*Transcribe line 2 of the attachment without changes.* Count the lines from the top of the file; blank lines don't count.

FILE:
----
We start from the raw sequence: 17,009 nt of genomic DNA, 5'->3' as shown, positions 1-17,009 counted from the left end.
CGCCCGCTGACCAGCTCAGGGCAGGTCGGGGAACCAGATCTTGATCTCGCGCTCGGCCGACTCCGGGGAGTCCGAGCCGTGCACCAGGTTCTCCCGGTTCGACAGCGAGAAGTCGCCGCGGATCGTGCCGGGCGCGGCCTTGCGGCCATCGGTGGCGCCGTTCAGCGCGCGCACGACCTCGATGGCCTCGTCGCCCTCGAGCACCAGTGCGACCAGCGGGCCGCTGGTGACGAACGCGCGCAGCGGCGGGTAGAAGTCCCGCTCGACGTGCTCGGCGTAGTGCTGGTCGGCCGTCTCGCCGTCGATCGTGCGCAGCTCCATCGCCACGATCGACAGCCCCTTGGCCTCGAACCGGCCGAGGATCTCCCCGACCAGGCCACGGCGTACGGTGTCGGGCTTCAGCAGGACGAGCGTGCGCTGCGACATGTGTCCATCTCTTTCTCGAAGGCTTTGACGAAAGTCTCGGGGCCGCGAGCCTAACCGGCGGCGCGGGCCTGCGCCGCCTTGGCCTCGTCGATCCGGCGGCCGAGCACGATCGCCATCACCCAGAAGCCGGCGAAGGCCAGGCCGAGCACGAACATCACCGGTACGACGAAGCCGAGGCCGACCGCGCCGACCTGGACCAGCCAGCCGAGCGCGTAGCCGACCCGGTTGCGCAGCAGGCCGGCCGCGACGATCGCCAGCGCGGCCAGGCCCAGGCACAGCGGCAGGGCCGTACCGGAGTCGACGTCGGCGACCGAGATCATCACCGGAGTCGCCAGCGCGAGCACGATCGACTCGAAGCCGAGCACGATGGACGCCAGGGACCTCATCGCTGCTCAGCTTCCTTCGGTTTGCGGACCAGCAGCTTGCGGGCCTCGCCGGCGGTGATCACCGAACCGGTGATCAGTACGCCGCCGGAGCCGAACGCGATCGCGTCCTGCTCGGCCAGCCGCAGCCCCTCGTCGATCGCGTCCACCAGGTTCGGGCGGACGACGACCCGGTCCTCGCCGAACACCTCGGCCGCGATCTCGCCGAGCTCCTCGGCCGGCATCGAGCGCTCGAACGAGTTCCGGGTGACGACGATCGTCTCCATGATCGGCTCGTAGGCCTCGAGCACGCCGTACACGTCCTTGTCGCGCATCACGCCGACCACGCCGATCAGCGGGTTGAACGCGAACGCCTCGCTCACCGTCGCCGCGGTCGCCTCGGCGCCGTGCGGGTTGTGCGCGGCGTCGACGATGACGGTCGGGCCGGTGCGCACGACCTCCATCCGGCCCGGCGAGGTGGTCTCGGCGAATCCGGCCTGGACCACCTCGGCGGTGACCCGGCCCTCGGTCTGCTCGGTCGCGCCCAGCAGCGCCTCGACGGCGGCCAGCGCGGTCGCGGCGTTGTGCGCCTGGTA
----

CGCCCGCTGACCAGCTCAGGGCAGGTCGGGGAACCAGATCTTGATCTCGCGCTCGGCCGACTCCGGGGAGTCCGAGCCGTGCACCAGGTTCTCCCGGTTCGACAGCGAGAAGTCGCCGCGGATCGTGCCGGGCGCGGCCTTGCGGCCATCGGTGGCGCCGTTCAGCGCGCGCACGACCTCGATGGCCTCGTCGCCCTCGAGCACCAGTGCGACCAGCGGGCCGCTGGTGACGAACGCGCGCAGCGGCGGGTAGAAGTCCCGCTCGACGTGCTCGGCGTAGTGCTGGTCGGCCGTCTCGCCGTCGATCGTGCGCAGCTCCATCGCCACGATCGACAGCCCCTTGGCCTCGAACCGGCCGAGGATCTCCCCGACCAGGCCACGGCGTACGGTGTCGGGCTTCAGCAGGACGAGCGTGCGCTGCGACATGTGTCCATCTCTTTCTCGAAGGCTTTGACGAAAGTCTCGGGGCCGCGAGCCTAACCGGCGGCGCGGGCCTGCGCCGCCTTGGCCTCGTCGATCCGGCGGCCGAGCACGATCGCCATCACCCAGAAGCCGGCGAAGGCCAGGCCGAGCACGAACATCACCGGTACGACGAAGCCGAGGCCGACCGCGCCGACCTGGACCAGCCAGCCGAGCGCGTAGCCGACCCGGTTGCGCAGCAGGCCGGCCGCGACGATCGCCAGCGCGGCCAGGCCCAGGCACAGCGGCAGGGCCGTACCGGAGTCGACGTCGGCGACCGAGATCATCACCGGAGTCGCCAGCGCGAGCACGATCGACTCGAAGCCGAGCACGATGGACGCCAGGGACCTCATCGCTGCTCAGCTTCCTTCGGTTTGCGGACCAGCAGCTTGCGGGCCTCGCCGGCGGTGATCACCGAACCGGTGATCAGTACGCCGCCGGAGCCGAACGCGATCGCGTCCTGCTCGGCCAGCCGCAGCCCCTCGTCGATCGCGTCCACCAGGTTCGGGCGGACGACGACCCGGTCCTCGCCGAACACCTCGGCCGCGATCTCGCCGAGCTCCTCGGCCGGCATCGAGCGCTCGAACGAGTTCCGGGTGACGACGATCGTCTCCATGATCGGCTCGTAGGCCTCGAGCACGCCGTACACGTCCTTGTCGCGCATCACGCCGACCACGCCGATCAGCGGGTTGAACGCGAACGCCTCGCTCACCGTCGCCGCGGTCGCCTCGGCGCCGTGCGGGTTGTGCGCGGCGTCGACGATGACGGTCGGGCCGGTGCGCACGACCTCCATCCGGCCCGGCGAGGTGGTCTCGGCGAATCCGGCCTGGACCACCTCGGCGGTGACCCGGCCCTCGGTCTGCTCGGTCGCGCCCAGCAGCGCCTCGACGGCGGCCAGCGCGGTCGCGGCGTTGTGCGCCTGGTA